Gem State Roundup

CDC gives Idaho $2M to combat drug overdoses

By: - September 5, 2023 4:15 am
prescription drug bottle

The Centers for Disease Control and Prevention last week gave the Idaho Department of Health and Welfare about $2 million to prevent drug overdoses. (Getty Images)

The Centers for Disease Control and Prevention last week gave the Idaho Department of Health and Welfare about $2 million to prevent drug overdoses. 

The CDC gave out $279 million of those funds to 49 states, the District of Columbia and 40 local health departments. In a news release, the CDC said the funds were designed in part to expand Idaho’s use of harm reduction strategies, provide people access to life-saving care and expand data availability. 

“The drug overdose crisis in the United States is a constantly evolving, unwieldy, calculating presence that is claiming the lives of our parents, children, siblings, colleagues and friends,” said Grant Baldwin, director Division of Overdose Prevention at CDC’s National Center for Injury Prevention and Control, said in a news release. “CDC is committed to saving lives, and to do this we must provide our communities with the resources they need to stay ahead of and respond to this crisis.”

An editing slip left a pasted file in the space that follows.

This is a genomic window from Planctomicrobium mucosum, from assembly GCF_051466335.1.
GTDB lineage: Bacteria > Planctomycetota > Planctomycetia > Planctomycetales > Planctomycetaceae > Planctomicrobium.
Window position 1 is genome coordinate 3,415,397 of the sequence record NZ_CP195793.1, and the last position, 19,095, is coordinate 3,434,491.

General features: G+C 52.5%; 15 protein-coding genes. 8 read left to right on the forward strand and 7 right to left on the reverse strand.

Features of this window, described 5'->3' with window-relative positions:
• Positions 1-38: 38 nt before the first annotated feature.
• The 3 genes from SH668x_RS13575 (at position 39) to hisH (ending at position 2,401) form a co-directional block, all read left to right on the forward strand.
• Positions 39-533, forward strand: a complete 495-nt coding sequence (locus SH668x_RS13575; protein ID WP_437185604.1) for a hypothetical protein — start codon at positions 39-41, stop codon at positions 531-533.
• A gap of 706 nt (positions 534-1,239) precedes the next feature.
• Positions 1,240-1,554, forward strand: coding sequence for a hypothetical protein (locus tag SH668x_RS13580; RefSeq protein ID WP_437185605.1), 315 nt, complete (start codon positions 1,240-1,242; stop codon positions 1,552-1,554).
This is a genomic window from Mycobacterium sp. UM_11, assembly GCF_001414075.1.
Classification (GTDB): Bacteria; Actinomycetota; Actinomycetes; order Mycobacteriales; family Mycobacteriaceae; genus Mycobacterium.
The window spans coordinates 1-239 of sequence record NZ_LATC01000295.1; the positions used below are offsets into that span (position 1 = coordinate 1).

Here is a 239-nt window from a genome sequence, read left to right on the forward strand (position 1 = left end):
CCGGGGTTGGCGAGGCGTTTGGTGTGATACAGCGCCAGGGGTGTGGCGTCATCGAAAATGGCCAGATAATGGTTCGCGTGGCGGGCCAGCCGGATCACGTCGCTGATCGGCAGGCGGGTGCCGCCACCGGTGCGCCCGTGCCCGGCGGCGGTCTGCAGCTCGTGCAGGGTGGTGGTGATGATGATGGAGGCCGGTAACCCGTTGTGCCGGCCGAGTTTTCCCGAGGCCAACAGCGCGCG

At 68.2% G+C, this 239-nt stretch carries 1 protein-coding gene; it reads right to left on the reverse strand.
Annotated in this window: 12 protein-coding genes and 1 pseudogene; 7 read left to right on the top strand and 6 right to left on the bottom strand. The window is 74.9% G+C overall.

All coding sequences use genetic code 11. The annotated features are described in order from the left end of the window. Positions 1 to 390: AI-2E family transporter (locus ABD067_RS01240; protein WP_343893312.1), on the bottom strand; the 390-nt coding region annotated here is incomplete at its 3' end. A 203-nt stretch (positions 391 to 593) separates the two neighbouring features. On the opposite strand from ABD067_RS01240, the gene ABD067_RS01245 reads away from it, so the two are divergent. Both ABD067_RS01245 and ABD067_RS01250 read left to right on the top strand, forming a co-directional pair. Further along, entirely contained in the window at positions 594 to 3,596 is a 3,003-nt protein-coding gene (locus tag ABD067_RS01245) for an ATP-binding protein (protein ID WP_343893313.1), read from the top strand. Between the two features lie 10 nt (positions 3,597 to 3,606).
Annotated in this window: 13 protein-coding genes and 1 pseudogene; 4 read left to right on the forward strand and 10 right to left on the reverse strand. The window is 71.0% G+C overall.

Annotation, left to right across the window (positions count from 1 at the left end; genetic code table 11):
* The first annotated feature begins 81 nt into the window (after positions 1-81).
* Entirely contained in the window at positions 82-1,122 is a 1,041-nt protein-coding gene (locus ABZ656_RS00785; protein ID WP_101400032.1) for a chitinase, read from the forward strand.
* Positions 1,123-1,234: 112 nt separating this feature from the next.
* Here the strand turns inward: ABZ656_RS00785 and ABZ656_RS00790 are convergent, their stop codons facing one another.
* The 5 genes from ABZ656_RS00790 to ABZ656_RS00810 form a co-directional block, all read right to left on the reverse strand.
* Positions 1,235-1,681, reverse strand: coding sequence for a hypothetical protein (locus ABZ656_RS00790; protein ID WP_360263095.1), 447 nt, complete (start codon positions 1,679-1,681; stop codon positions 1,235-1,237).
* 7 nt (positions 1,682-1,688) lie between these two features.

Three-hundred eighty-one Idahoans died from overdoses last year, Idaho Gov. Brad Little said on Twitter. The number of deaths have jumped each year recently from 354 in 2021, 287 in 2020 and 265 in 2019, federal data shows.

The Idaho Department of Health and Welfare will distribute the funds to other organizations, including seven public health districts, tribes and public safety organizations, spokesperson Greg Stahl told the Idaho Capital Sun in an email.

The funds will go toward boosting data capacity, educating health care providers, supporting public safety initiatives in responding to suspected overdoses and educating the public on how to respond to an overdose and about the risks of illicitly manufactured fentanyl, Stahl said.

The data capacity goal includes monitoring opioid overdose rates through visits to the emergency departments, emergency medical service runs and overdose deaths, he said.

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